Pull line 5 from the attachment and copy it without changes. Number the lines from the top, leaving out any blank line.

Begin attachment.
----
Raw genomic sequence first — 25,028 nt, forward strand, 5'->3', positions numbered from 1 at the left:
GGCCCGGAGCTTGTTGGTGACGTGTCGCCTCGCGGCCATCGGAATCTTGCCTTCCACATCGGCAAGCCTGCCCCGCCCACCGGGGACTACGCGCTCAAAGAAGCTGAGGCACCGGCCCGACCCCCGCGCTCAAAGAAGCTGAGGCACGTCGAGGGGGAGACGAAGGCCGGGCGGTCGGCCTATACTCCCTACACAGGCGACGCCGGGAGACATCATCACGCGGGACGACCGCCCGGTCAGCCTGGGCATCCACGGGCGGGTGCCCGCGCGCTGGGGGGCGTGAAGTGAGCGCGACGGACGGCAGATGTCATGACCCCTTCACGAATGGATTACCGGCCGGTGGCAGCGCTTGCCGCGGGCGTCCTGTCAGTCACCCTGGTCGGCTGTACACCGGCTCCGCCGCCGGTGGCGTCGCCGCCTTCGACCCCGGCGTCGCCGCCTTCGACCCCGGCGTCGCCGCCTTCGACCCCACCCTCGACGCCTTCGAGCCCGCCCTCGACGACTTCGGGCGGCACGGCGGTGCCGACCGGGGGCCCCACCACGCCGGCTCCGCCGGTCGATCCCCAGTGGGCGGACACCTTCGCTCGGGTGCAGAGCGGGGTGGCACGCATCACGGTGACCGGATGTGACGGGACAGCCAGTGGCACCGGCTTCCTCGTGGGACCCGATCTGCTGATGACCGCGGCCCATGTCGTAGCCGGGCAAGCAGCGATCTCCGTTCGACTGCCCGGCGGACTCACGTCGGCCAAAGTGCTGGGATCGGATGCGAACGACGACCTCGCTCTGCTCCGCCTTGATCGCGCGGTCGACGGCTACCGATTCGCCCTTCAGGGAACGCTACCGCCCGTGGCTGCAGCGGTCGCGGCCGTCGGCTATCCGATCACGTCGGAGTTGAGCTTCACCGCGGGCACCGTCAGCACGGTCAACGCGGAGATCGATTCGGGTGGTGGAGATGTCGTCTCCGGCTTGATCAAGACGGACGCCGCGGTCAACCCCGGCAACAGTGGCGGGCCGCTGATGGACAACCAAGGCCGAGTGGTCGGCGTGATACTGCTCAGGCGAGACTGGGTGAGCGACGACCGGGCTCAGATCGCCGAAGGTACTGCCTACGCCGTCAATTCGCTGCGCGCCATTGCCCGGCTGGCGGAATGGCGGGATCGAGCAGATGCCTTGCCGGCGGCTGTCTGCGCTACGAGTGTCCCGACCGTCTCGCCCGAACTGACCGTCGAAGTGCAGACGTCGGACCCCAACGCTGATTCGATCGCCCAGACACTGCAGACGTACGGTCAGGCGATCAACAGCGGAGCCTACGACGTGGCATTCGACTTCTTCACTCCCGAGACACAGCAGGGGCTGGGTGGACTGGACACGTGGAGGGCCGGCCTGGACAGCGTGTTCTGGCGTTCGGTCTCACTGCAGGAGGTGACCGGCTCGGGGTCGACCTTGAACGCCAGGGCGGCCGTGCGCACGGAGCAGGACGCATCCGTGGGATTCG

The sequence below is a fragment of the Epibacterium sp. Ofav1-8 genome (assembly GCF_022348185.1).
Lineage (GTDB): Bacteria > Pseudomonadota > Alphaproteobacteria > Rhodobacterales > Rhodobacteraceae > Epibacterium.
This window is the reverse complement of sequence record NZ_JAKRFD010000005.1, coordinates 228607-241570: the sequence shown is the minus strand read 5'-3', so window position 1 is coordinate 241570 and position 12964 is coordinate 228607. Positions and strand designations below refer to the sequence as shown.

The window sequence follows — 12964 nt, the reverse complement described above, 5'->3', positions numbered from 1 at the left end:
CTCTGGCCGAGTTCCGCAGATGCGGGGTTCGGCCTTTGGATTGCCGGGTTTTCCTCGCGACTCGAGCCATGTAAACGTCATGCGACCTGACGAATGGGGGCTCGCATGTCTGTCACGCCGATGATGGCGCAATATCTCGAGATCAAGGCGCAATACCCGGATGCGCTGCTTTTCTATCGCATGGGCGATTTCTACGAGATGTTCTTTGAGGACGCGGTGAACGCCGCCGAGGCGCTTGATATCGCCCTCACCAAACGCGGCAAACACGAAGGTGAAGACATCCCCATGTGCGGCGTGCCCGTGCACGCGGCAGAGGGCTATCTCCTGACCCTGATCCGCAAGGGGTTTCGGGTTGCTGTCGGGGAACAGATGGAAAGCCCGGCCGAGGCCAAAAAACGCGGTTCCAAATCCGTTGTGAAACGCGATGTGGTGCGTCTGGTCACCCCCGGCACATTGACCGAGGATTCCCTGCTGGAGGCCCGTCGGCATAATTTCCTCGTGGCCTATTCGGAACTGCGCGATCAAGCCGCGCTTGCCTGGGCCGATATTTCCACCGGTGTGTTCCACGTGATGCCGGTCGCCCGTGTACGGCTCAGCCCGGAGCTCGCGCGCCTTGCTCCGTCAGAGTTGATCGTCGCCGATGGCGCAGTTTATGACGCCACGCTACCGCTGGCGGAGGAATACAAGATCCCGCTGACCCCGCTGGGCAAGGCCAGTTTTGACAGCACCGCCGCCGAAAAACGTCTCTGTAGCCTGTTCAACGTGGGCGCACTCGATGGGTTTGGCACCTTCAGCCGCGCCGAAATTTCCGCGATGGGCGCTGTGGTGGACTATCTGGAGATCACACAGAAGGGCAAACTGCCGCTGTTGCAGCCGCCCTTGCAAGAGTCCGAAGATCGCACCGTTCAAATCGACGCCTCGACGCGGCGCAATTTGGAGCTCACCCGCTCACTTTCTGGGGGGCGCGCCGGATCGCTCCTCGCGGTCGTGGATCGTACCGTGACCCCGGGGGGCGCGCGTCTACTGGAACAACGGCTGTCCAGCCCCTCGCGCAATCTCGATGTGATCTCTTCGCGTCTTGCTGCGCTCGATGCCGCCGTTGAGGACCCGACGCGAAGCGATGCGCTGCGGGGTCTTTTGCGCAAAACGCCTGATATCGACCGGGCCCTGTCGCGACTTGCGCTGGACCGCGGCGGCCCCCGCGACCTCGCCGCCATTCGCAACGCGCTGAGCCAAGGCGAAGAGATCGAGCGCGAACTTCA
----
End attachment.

This window is the reverse complement of sequence record NZ_JAKRFD010000005.1, coordinates 228607-241570: the sequence shown is the minus strand read 5'-3', so window position 1 is coordinate 241570 and position 12964 is coordinate 228607. Positions and strand designations below refer to the sequence as shown.